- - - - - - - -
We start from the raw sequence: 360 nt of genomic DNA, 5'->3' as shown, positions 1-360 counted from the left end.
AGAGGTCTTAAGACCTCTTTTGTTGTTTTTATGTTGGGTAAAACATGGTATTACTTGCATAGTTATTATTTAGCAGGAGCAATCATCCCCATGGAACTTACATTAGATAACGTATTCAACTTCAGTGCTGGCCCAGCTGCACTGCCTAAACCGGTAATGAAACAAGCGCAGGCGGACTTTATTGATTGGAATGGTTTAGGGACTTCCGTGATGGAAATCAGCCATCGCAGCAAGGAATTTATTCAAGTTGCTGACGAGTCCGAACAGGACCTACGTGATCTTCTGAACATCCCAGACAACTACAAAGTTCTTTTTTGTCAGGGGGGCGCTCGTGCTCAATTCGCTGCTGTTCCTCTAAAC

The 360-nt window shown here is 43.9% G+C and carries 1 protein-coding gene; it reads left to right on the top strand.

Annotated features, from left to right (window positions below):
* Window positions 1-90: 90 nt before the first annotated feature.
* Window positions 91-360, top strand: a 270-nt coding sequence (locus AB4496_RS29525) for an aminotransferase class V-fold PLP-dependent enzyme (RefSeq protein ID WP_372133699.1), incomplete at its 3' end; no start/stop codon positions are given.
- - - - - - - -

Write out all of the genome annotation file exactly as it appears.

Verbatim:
We start from the raw sequence: 360 nt of genomic DNA, 5'->3' as shown, positions 1-360 counted from the left end.
AGAGGTCTTAAGACCTCTTTTGTTGTTTTTATGTTGGGTAAAACATGGTATTACTTGCATAGTTATTATTTAGCAGGAGCAATCATCCCCATGGAACTTACATTAGATAACGTATTCAACTTCAGTGCTGGCCCAGCTGCACTGCCTAAACCGGTAATGAAACAAGCGCAGGCGGACTTTATTGATTGGAATGGTTTAGGGACTTCCGTGATGGAAATCAGCCATCGCAGCAAGGAATTTATTCAAGTTGCTGACGAGTCCGAACAGGACCTACGTGATCTTCTGAACATCCCAGACAACTACAAAGTTCTTTTTTGTCAGGGGGGCGCTCGTGCTCAATTCGCTGCTGTTCCTCTAAAC

The 360-nt window shown here is 43.9% G+C and carries 1 protein-coding gene; it reads left to right on the top strand.

Annotated features, from left to right (window positions below):
* Window positions 1-90: 90 nt before the first annotated feature.
* Window positions 91-360, top strand: a 270-nt coding sequence (locus AB4496_RS29525) for an aminotransferase class V-fold PLP-dependent enzyme (RefSeq protein ID WP_372133699.1), incomplete at its 3' end; no start/stop codon positions are given.